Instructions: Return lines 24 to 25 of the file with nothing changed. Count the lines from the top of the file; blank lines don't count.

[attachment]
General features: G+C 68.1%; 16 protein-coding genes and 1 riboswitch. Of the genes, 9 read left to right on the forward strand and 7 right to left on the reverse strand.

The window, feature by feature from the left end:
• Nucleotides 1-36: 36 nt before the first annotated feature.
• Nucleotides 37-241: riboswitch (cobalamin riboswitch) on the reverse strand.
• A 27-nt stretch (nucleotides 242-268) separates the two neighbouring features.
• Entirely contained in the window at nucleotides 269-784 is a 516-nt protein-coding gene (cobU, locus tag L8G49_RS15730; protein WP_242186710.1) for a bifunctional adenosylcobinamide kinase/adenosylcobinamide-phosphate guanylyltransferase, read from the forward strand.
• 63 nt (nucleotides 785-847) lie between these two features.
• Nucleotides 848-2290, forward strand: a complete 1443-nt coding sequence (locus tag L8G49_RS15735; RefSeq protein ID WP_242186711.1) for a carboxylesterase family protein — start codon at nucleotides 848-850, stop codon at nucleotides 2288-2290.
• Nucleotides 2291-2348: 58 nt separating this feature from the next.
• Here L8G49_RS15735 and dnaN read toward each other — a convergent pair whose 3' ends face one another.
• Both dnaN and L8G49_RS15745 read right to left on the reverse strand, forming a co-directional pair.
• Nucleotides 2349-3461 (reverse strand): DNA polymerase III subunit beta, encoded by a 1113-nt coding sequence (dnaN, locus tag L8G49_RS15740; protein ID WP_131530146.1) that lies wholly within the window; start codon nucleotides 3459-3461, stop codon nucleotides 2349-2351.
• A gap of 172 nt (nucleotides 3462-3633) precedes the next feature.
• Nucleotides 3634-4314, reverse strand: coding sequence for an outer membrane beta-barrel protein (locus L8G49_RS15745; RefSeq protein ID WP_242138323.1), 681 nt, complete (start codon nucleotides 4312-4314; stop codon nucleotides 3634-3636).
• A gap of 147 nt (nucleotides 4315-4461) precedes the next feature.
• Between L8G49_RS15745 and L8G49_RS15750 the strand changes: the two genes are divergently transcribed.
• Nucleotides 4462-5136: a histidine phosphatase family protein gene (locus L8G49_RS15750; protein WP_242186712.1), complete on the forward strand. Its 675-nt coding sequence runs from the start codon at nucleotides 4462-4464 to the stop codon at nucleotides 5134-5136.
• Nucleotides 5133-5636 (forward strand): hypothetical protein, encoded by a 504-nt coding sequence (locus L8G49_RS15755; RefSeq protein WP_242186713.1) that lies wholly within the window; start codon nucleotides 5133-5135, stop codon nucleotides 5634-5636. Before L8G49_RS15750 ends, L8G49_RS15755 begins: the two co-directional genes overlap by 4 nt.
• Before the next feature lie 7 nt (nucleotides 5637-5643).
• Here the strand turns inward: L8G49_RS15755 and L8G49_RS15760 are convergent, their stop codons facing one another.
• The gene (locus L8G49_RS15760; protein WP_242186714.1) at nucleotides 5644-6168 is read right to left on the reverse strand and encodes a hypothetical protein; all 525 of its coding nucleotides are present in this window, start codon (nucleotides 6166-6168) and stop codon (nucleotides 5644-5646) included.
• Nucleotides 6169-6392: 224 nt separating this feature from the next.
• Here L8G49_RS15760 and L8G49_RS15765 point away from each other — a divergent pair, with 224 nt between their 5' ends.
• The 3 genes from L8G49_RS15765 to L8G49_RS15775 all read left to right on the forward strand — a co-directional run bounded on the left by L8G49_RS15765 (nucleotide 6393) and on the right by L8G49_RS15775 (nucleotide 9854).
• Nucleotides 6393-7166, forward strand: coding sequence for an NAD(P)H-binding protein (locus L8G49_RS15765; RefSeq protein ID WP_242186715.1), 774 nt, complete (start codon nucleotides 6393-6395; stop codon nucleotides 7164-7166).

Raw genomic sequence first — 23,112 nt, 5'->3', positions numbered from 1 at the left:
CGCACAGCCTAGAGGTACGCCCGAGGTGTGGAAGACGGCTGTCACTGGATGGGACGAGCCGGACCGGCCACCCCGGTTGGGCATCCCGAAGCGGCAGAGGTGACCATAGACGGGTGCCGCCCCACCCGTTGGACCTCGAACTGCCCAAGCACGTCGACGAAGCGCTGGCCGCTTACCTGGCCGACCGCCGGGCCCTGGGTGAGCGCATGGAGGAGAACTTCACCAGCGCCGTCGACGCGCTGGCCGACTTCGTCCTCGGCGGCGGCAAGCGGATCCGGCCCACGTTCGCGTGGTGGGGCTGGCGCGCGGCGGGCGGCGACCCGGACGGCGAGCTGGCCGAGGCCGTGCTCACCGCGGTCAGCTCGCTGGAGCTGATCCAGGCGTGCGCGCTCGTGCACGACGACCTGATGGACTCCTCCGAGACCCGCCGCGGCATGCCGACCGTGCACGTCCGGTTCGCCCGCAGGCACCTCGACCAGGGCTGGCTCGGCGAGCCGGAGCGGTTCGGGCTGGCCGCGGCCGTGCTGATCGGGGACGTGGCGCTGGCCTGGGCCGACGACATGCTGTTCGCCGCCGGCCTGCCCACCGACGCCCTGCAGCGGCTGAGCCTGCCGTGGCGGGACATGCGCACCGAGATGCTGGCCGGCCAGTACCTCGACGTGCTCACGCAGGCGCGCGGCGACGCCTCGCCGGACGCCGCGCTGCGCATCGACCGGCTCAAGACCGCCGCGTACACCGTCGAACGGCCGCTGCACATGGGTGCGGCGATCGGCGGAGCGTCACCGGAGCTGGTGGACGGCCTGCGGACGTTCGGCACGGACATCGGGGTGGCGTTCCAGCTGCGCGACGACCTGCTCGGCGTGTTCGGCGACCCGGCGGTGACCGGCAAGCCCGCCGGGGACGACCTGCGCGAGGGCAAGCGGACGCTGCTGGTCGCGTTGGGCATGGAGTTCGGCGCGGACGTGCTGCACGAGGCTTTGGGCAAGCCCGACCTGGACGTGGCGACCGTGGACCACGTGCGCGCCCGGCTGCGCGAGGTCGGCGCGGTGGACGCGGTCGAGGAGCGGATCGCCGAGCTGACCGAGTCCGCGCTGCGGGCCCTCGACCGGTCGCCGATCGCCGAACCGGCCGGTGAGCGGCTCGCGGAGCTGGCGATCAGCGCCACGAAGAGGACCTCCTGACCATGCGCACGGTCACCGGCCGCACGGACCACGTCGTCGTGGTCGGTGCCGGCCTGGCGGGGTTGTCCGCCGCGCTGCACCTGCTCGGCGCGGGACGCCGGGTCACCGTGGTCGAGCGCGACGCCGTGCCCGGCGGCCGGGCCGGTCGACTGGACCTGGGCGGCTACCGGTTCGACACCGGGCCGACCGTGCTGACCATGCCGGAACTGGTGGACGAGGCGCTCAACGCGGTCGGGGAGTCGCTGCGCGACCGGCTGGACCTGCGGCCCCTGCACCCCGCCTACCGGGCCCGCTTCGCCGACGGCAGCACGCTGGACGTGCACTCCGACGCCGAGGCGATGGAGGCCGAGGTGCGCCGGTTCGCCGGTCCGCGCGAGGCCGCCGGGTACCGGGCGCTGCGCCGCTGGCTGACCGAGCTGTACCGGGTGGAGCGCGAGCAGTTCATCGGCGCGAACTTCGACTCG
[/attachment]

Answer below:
• The 3 genes from L8G49_RS15765 to L8G49_RS15775 all read left to right on the forward strand — a co-directional run bounded on the left by L8G49_RS15765 (nucleotide 6393) and on the right by L8G49_RS15775 (nucleotide 9854).
• Nucleotides 6393-7166, forward strand: coding sequence for an NAD(P)H-binding protein (locus L8G49_RS15765; RefSeq protein ID WP_242186715.1), 774 nt, complete (start codon nucleotides 6393-6395; stop codon nucleotides 7164-7166).